Warbots Book 2 – Operation Steel Band

In this second installment of Warbots, G. Harry Stine takes us deeper into his vision of mixed robot human warfare. In all honesty, it isn’t that far off from what we see today. At the time no one would have considered it possible, but today we take some of what he showed us for granted, and we might not be surprised to see the capabilities in this book on the battlefield the next time our military has to go someplace and fight.

The mark of a great fiction writer, especially science fiction, is that he makes us think. In this book he takes us into that same battlefield, with some upgraded Warbots sporting some new Artificial Intelligence, but he brings in a new topic for us to think about. Women on the battlefield.

In Warbots book 1 we are transported into a world where robots do the fighting through telekinetic links, and a new enemy shows us that these robots are not up to the task of fighting all enemies. As a result, humans must fight side by side with their warbots in order to accomplish the mission. Because of the fact that prior to this no humans had been on the battlefield, over time women in combat units had become the norm. Robot operators are safe, they are way back behind the lines, well not anymore. Now they are side by side with the bots, including the women.

It dives deep through a page-turning adventure story into this philosophical topic. Can we tolerate women taking a round in the same way we mentally cope with it when this happens to a man.

This time there is more than one injury to the faithful robot operators who had to quickly turn back into infantry troops of old. They discover that bullets don’t care about gender, they impact everyone the same.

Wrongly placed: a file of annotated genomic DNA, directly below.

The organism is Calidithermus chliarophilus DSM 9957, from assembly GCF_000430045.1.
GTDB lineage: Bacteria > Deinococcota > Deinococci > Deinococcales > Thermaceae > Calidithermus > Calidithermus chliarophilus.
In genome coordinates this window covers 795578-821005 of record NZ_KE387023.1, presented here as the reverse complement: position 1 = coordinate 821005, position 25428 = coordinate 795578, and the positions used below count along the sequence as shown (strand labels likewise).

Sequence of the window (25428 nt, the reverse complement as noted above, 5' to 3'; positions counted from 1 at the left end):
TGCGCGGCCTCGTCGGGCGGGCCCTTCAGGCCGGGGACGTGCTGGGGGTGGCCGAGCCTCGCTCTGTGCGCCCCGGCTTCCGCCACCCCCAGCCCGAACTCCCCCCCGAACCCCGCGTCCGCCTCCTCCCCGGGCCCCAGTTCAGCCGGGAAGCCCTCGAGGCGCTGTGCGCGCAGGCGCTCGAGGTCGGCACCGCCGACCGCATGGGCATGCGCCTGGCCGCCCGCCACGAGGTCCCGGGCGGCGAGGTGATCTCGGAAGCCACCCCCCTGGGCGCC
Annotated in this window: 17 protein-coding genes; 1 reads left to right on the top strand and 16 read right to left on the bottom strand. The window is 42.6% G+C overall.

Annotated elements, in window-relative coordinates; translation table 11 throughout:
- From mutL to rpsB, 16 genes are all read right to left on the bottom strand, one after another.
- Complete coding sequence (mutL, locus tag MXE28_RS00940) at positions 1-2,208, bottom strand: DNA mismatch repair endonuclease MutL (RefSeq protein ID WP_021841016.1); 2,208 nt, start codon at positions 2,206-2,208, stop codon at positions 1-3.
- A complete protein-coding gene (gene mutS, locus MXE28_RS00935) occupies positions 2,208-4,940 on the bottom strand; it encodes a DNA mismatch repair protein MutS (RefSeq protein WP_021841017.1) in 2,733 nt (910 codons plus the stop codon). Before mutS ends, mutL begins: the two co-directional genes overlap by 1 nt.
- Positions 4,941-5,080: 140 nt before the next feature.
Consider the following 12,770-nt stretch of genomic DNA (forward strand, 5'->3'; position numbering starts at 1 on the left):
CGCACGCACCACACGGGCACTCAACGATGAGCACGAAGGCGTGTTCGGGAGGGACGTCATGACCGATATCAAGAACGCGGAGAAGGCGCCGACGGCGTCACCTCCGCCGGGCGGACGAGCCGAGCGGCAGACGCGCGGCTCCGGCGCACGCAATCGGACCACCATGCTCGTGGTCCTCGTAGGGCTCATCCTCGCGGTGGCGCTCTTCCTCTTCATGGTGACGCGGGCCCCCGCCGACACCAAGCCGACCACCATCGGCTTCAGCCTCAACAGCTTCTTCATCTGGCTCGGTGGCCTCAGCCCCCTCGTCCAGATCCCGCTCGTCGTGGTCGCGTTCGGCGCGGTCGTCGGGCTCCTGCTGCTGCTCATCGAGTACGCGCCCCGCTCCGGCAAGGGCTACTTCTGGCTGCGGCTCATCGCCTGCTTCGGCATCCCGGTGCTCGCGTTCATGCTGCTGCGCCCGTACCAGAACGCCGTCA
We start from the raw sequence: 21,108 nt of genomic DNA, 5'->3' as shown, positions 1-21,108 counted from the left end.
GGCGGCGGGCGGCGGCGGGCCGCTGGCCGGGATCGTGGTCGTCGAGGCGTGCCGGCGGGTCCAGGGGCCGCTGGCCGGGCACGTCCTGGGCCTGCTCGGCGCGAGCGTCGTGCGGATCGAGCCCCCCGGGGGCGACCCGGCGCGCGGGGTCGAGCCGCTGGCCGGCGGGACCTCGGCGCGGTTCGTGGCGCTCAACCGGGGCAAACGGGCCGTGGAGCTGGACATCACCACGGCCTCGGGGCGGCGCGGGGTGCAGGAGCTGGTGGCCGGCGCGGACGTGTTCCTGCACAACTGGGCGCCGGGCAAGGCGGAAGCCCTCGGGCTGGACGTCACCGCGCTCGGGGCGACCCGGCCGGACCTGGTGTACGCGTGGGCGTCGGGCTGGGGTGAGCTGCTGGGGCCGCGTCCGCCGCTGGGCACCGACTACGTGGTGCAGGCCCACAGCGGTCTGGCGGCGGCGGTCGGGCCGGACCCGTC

He shows us that the women can be as tough as the men, and in his fictional world they fight side by side and, yes, there is some concern, but the women have more than a few things to say about potentially being removed from these roles.

I hope you enjoy this installment into Warbots, I give you Warbots Book 2: Operation Steel Band.

Into a world on the brink of chaos comes a bold new breed of warrior!

Part-human, part-machine, they are the WARBOTS. America’s awesome first line of defense in a volatile future. Indestructible armored giants with computer minds inseparably linked to the brainwaves of their human masters. They bring an explosive new brand of technology warfare to the deadly battlefields of the 21st century!

With the help of a treacherous alliance of left-wing South American states, renegade U.S. Army officer Austin Drake has seized control of the island of Trinidad and its vast petroleum resources. And as Drake’s engineers begin construction on an ultra-modern space weapons launching facility, Captain Curt Carson’s Robot Infantry springs into action. Battling hostile terrain and corrosive environmental conditions, only the Warbots can halt a madman’s deadly power-play as they race against time to obliterate a terrifying threat to global security that looms on America’s doorstep.

You can find this book on Amazon today.



Warbots Volume 1 of 12

I first discovered the Warbots series in 1988 when there were only two books on the market. The world has become a place where the United States fights its war with robots on the battlefield instead of humans. These warbots are completely controlled by humans, but they never ever miss and have made combat relatively risk free.